La Vie Velominatus: A Rule #25 Reasoned Decision

More bikes is more better.
More Bikes equals More Better. Photo: Pedale.Forchetta

There was no clear indication that Rick’s car had actually come to a complete stop. It wasn’t that the car hadn’t stopped its forward trajectory – it had – it was just that the car hadn’t actually stopped moving. Long after the vehicle had come to rest in what could only be considered a legitimate parking spot by the most liberal of reasoning, bits and pieces kept clanking about, seeming almost to defy the laws of perpetual motion.

I was more familiar with his car than I wished I was. For one thing, the cafeteria tray on the passenger side that covered the hole between the wheel well and interior was not nearly as effective as Rick supposed, though to be fair, it was hard to discern that particular draft from the various other drafts whipping about the cabin. For another, I was uncomfortable with how the entire contraption shook when it accelerated beyond walking speed. This shaking did not prevent him from punching well beyond the freeway speed limit, usually with one hand on the wheel and somewhere between zero and two eyes on the road.

Once the car had shimmied to rest, Rick climbed out with his usual happy grin and motioned towards the pristine, full suspension mountain bike perched atop the rack affixed to the roof of his car. Without so much of a hint of justification, he pronounced a phrase that stuck with me and eventually evolved into Rule #25: “Hey, the bike’s always gotta be worth more than the car, right?”

This was Rick’s typical flavor of genius: simple and concise, irrefutable in its logic. The car exists only to carry us to The Ride. Beyond that, all it does is suck money away from The Bike. The first cars I owned fell comfortably into this way of thinking, though I was never able to afford the rack required to actually get the bikes on the roof of the car. It was on that technicality, then, with my bikes shoved inside instead of atop my car, that I went merrily along my way knowing the vehicles I drove were only minimally siphoning money from my bicycle fund.

Rule #25 has been a challenge ever since we sold our fun little beater car and bought a nice car. After a few years of wrestling with what to do about our negative Car to Bike Value Ratio (CBVR), I came to the conclusion that we needed to buy another crappy car and use that one to drive out to our riding destinations. After a while, the crappy car sucked so much more than the nice car that we never drove it, so we sold the crappy car and bought a second nice car. Now we were really in deep water from a negative CBVR perspective, if not from the perspective of enjoying locomotion or safety.

The solution, of course, is rather simple. Within the next year, we’ll own both cars, which means they must be nearly worthless as otherwise neither the bank nor the car dealership would allow such a thing as “ownership” to happen. Barring that, owning a nice car simply dictates that one is to buy more and better bikes. This also requires, of course, a rather significant ancillary investment into roof racks for your vehicle if you don’t have any welding or nunchuck skills that you can use to fashion your own.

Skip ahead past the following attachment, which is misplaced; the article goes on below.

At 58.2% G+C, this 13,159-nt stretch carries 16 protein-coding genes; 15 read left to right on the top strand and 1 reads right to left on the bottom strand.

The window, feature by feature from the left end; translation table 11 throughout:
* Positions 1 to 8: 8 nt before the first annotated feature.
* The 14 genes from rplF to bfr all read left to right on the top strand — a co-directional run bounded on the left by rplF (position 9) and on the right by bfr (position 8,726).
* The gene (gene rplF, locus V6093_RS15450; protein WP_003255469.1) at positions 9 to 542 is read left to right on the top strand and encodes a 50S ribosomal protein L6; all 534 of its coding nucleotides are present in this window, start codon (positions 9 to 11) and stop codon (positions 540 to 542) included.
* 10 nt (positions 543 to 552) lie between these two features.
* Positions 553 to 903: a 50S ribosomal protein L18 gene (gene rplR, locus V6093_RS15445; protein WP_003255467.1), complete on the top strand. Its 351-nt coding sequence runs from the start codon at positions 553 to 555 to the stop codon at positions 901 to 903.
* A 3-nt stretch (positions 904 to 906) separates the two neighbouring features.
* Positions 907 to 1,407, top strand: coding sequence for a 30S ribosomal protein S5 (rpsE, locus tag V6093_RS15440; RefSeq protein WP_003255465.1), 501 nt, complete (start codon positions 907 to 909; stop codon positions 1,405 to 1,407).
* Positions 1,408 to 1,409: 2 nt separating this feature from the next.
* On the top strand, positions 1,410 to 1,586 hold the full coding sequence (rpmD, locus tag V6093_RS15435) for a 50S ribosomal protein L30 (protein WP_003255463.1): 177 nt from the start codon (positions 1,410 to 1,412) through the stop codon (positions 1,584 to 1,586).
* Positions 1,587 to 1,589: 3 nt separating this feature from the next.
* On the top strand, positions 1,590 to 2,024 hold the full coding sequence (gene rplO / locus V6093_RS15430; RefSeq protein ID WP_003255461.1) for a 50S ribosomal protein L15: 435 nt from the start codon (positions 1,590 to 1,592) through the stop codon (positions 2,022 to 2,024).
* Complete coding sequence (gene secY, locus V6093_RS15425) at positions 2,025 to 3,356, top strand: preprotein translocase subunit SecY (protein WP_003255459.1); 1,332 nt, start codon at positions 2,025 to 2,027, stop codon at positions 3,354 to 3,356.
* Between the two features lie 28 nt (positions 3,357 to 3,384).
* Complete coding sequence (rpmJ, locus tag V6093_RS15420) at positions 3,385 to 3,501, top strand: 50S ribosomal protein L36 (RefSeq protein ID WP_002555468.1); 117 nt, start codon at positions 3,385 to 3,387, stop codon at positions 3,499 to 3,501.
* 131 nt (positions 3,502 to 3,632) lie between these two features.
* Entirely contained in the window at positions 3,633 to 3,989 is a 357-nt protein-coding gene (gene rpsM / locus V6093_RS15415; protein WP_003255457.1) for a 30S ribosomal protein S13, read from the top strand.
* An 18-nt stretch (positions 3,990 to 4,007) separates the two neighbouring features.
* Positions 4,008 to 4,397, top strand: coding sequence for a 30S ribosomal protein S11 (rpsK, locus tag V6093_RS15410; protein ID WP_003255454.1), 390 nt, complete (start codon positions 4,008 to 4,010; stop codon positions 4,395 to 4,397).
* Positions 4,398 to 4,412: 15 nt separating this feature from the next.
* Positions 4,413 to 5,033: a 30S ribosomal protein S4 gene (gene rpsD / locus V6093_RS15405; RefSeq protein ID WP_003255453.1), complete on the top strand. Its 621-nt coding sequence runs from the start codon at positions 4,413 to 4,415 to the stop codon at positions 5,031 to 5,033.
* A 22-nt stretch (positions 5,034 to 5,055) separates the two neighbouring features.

Just remember that a happy bike is a bike that gets ridden; there is nothing sadder than a loyal steed who sits unused in the basement.

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78 Replies to “La Vie Velominatus: A Rule #25 Reasoned Decision”

  1. I was able to stash away my Yakima roof rack in the sea container when we moved to Belgium and made it fit on my Euro 6 speed manual mini-diesel engine 3 series station wagon.  For some reason the trend over here is to use the European phallic looking trailer hitch mounted bike rack instead of roof racks.  I swear I am the only guy on the road with a roof rack that actually carries a bike.   Thule obviously rules over here so on top of that I get weird looks when they see the giant Yakima logo on the wind faring.  

  2. I have a 15 year old Acura hatchback beater largely for Rule #25 duties.  It’s our second car and we barely need it but it’s not worth the trouble to get rid of.  Reliable Honda machine, no rack, fold down the back seats and toss the bike and gear in, off I go, on the rare occasion I don’t ride from home.

  3. One day I might actually own a car again. For now, bikes power my lifestyle. Though I do need more. The commuter is too much of all rounder- I need something flat/cruiser barred with hub gears for shopping. And a Brompton (by far and away the best folders) for the days I take the train. Possibly a cargo bike for big shopping- that or a trailer. Or both, thus allowing me to move house by bike. N+1 has so many more possibilities when you live car-free. Of course, it helps to live in the right place to be able to do it.

    (obviously there are also several more “proper” bikes that I need)

  4. I felt the same way last year when we finally gave up on the old Honda.  We replaced it with an 11 year old Audi, which has leather seats and seatwarmers and so is, per se, a better car.  But, we got for free from my father in law, though, so by Frank’s logic (full ownership=compliance) and the fact that someone else actually dumped their old car that they no longer wanted on us, I think we’re still Rule #25 compliant.

  5. @Overijse

    I was able to stash away my Yakima roof rack in the sea container when we moved to Belgium and made it fit on my Euro 6 speed manual mini-diesel engine 3 series station wagon. For some reason the trend over here is to use the European phallic looking trailer hitch mounted bike rack instead of roof racks. I swear I am the only guy on the road with a roof rack that actually carries a bike. Thule obviously rules over here so on top of that I get weird looks when they see the giant Yakima logo on the wind faring.